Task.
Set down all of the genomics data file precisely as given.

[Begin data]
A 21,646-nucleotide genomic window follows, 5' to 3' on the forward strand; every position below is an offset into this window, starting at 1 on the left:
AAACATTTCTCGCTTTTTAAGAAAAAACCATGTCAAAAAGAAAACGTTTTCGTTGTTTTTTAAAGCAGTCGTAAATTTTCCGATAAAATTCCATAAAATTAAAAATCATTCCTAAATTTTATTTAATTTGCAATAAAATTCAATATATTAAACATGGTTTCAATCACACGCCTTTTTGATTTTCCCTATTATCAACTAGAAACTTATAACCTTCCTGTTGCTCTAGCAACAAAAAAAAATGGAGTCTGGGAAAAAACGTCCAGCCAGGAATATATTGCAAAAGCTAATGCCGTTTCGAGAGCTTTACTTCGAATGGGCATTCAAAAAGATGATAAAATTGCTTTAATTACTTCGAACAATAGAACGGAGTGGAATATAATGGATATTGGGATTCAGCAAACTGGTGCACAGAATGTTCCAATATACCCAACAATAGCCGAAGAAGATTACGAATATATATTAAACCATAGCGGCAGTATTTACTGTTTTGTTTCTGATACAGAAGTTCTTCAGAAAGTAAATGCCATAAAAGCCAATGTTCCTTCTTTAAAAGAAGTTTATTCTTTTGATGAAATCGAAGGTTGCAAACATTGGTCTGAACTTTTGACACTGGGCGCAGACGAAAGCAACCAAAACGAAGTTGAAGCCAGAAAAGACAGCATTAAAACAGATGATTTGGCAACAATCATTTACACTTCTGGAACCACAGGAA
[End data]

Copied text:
A 21,646-nucleotide genomic window follows, 5' to 3' on the forward strand; every position below is an offset into this window, starting at 1 on the left:
AAACATTTCTCGCTTTTTAAGAAAAAACCATGTCAAAAAGAAAACGTTTTCGTTGTTTTTTAAAGCAGTCGTAAATTTTCCGATAAAATTCCATAAAATTAAAAATCATTCCTAAATTTTATTTAATTTGCAATAAAATTCAATATATTAAACATGGTTTCAATCACACGCCTTTTTGATTTTCCCTATTATCAACTAGAAACTTATAACCTTCCTGTTGCTCTAGCAACAAAAAAAAATGGAGTCTGGGAAAAAACGTCCAGCCAGGAATATATTGCAAAAGCTAATGCCGTTTCGAGAGCTTTACTTCGAATGGGCATTCAAAAAGATGATAAAATTGCTTTAATTACTTCGAACAATAGAACGGAGTGGAATATAATGGATATTGGGATTCAGCAAACTGGTGCACAGAATGTTCCAATATACCCAACAATAGCCGAAGAAGATTACGAATATATATTAAACCATAGCGGCAGTATTTACTGTTTTGTTTCTGATACAGAAGTTCTTCAGAAAGTAAATGCCATAAAAGCCAATGTTCCTTCTTTAAAAGAAGTTTATTCTTTTGATGAAATCGAAGGTTGCAAACATTGGTCTGAACTTTTGACACTGGGCGCAGACGAAAGCAACCAAAACGAAGTTGAAGCCAGAAAAGACAGCATTAAAACAGATGATTTGGCAACAATCATTTACACTTCTGGAACCACAGGAA